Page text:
VIDEO Life Is What You Make It: Make Haste Time Is Important – Christian Force Multiplier

Make Haste Time Is Important

Send Zenas the lawyer and Apollos on their journey with haste. Titus 3:13

The Lord hasn’t allocated us much time on earth; we’re made for eternity in heaven. In the time we have left, let’s set about our Father’s business with haste.

The apostle Paul wrote to Titus, giving him a message for two men—Zenas and Apollos. Of Zenas, we know nothing; he is mentioned only here in the Bible. Apollos, however, was a well-known teacher. Paul’s message to them both was: There’s no time to waste. Hurry up. Make haste.

Charles Spurgeon once preached a sermon from Luke 14:23, the passage where the master says to the servant, “Go out into the highways and hedges, and compel them to come in.” Spurgeon was so overcome by the urgency of the task that he skipped the introduction of his sermon and started compelling people to come to Christ, immediately, urgently, now.

Let’s do the same! Make haste. Time is short.

I feel in such a haste to go out and obey this commandment this morning by compelling those to come in who are now tarrying in the highways and hedges that I cannot wait for an introduction, but must at once set about my business.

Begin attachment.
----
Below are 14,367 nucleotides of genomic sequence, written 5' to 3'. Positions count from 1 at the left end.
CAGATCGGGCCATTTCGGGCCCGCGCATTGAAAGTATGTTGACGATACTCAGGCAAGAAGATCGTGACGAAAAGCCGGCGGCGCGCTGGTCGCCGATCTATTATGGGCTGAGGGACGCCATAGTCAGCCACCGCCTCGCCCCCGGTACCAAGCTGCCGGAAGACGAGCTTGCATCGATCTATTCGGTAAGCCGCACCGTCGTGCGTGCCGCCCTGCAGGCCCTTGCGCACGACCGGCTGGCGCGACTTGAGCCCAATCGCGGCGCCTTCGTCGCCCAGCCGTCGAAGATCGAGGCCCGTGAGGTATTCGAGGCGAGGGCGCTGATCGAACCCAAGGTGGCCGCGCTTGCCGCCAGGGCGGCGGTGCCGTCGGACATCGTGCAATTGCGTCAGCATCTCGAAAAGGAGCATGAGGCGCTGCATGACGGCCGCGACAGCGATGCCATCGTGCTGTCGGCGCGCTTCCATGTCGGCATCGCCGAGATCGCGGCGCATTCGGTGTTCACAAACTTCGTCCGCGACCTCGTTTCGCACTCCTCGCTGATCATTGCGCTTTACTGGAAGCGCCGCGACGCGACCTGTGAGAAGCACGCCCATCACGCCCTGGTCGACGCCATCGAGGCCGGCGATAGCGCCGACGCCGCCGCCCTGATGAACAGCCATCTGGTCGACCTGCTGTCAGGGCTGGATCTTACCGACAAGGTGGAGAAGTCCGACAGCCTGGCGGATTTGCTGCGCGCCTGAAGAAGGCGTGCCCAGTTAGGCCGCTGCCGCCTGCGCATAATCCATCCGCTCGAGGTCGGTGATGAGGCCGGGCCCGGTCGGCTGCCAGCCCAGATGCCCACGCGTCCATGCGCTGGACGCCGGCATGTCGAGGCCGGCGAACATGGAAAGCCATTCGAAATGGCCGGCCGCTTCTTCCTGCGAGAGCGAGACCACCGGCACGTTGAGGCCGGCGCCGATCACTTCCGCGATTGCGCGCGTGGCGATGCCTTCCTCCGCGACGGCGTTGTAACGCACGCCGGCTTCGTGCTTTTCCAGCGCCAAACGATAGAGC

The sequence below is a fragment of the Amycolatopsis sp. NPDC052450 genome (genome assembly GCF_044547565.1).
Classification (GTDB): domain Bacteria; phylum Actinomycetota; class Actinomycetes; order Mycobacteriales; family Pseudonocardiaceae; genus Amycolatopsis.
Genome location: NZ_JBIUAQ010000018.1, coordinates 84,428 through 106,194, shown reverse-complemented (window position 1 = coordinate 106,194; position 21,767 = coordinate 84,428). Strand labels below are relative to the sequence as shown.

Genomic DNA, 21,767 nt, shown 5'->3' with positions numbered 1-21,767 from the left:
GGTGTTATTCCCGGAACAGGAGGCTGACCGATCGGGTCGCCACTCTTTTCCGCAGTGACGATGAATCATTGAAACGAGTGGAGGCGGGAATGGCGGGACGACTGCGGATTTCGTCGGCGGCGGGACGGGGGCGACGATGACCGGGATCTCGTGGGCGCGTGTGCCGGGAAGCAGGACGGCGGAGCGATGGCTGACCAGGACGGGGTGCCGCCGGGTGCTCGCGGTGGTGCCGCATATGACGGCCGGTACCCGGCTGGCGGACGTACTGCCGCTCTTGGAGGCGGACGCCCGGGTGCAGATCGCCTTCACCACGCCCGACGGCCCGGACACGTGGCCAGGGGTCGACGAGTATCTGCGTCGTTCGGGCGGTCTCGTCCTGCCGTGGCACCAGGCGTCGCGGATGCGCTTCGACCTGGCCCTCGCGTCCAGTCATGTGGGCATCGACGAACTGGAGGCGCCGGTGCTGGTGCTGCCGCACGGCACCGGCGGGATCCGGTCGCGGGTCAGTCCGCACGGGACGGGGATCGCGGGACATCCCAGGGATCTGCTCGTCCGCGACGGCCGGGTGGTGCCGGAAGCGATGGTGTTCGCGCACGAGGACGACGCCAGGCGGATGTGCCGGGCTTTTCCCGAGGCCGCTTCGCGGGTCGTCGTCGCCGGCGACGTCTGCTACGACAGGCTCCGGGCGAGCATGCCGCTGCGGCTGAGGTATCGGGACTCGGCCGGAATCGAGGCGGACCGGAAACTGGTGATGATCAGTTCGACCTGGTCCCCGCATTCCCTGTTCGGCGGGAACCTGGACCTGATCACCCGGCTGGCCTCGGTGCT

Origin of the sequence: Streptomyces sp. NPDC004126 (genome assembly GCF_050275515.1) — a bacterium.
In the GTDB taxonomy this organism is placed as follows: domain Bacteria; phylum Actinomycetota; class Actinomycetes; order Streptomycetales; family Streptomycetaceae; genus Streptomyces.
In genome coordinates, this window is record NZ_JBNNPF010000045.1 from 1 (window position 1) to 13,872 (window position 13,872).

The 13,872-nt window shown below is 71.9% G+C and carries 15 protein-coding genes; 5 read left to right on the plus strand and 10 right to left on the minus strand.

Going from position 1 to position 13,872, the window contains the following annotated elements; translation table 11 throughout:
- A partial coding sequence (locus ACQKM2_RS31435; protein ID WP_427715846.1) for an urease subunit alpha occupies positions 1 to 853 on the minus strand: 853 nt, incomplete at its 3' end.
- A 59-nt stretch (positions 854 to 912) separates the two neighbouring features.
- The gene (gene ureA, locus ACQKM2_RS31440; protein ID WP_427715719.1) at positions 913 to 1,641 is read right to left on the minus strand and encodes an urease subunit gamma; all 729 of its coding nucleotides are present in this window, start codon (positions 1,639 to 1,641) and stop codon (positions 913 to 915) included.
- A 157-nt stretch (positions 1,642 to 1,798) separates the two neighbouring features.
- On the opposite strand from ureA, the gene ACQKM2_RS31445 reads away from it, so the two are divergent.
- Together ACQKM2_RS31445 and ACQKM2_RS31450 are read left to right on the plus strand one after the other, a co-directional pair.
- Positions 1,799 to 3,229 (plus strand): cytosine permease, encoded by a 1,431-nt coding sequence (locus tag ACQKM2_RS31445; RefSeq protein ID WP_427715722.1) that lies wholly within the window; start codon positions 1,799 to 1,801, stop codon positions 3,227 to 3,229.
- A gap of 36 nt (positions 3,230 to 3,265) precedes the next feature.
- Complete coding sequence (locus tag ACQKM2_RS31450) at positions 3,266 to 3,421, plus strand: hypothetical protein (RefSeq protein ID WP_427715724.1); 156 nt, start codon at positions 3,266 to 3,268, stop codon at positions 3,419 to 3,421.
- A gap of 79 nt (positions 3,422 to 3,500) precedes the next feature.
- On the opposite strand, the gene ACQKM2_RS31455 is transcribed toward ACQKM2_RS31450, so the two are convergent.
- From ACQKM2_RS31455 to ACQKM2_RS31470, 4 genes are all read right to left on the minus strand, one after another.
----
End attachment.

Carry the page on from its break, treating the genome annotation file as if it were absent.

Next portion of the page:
Charles Spurgeon, in opening his sermon, “Compel Them to Come In”


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What We Can Do

In your relationships with one another, have the same mindset as Christ Jesus. Philippians 2:5

Even though confined to his bed, 92-year-old Morrie Boogaart knit hats for the homeless in Michigan. He had reportedly made more than 8,000 hats in fifteen years. Instead of focusing on his health or limitations, Mr. Boogaart looked beyond himself and did what he could to place the needs of others above his own. He declared that his work made him feel good and gave him a purpose. He said, “I’m going to do this until I go home to the Lord”—which happened in February 2018. Though most recipients of his hats won’t know his story or how much he sacrificed to create each cap, Morrie’s simple act of persevering love is now inspiring people across the world.